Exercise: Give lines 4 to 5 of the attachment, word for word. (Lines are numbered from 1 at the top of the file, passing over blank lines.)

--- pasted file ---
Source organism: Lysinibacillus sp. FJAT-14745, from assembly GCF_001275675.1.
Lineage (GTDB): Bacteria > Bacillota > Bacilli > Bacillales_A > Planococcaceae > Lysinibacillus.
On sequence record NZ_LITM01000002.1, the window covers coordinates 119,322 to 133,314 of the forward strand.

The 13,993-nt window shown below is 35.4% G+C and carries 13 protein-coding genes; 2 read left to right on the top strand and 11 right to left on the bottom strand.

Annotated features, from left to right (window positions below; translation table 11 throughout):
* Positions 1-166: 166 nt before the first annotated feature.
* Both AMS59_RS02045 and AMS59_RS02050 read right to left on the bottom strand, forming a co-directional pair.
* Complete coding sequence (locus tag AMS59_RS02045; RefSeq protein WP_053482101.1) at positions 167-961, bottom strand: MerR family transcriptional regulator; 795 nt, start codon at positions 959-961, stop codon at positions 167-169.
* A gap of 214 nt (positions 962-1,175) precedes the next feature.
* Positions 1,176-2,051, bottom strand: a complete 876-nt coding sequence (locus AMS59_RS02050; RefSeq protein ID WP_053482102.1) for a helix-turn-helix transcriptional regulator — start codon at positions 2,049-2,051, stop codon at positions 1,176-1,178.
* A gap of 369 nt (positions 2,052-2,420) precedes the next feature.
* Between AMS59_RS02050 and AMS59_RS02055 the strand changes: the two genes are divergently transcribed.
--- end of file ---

The 13,993-nt window shown below is 35.4% G+C and carries 13 protein-coding genes; 2 read left to right on the top strand and 11 right to left on the bottom strand.

Annotated features, from left to right (window positions below; translation table 11 throughout):